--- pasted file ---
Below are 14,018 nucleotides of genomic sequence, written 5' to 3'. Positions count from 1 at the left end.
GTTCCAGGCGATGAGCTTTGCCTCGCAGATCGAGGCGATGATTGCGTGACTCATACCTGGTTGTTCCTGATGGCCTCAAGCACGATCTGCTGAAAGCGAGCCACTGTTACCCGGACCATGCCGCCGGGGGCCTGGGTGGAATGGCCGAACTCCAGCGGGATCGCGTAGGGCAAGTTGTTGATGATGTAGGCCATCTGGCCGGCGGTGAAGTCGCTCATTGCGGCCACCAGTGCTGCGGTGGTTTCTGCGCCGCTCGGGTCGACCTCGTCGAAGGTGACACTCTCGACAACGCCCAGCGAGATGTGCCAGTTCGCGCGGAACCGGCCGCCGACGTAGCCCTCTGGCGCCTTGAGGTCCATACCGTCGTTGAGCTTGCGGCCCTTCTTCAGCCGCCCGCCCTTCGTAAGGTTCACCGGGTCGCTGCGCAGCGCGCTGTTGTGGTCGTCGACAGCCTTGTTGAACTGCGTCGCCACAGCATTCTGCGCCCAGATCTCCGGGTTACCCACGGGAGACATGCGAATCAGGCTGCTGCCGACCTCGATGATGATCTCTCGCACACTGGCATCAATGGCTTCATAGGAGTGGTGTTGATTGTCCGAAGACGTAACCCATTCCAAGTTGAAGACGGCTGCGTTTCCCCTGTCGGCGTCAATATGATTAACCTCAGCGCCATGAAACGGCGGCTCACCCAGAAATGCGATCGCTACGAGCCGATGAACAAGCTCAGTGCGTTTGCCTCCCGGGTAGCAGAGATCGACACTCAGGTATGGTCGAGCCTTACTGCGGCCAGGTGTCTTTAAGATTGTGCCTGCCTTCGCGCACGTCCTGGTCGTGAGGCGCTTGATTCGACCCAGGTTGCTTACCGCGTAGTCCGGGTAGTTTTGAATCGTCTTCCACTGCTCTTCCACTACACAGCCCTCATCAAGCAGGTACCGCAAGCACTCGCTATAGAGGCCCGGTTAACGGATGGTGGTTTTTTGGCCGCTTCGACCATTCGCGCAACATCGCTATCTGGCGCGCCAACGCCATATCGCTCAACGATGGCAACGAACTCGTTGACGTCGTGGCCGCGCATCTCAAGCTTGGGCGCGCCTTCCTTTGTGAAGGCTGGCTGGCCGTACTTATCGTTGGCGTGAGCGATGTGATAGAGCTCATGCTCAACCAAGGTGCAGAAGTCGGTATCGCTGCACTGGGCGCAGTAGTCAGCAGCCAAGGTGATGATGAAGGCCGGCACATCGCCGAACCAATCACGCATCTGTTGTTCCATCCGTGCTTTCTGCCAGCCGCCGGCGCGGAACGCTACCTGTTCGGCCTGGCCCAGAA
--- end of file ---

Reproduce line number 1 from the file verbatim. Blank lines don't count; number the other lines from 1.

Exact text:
Below are 14,018 nucleotides of genomic sequence, written 5' to 3'. Positions count from 1 at the left end.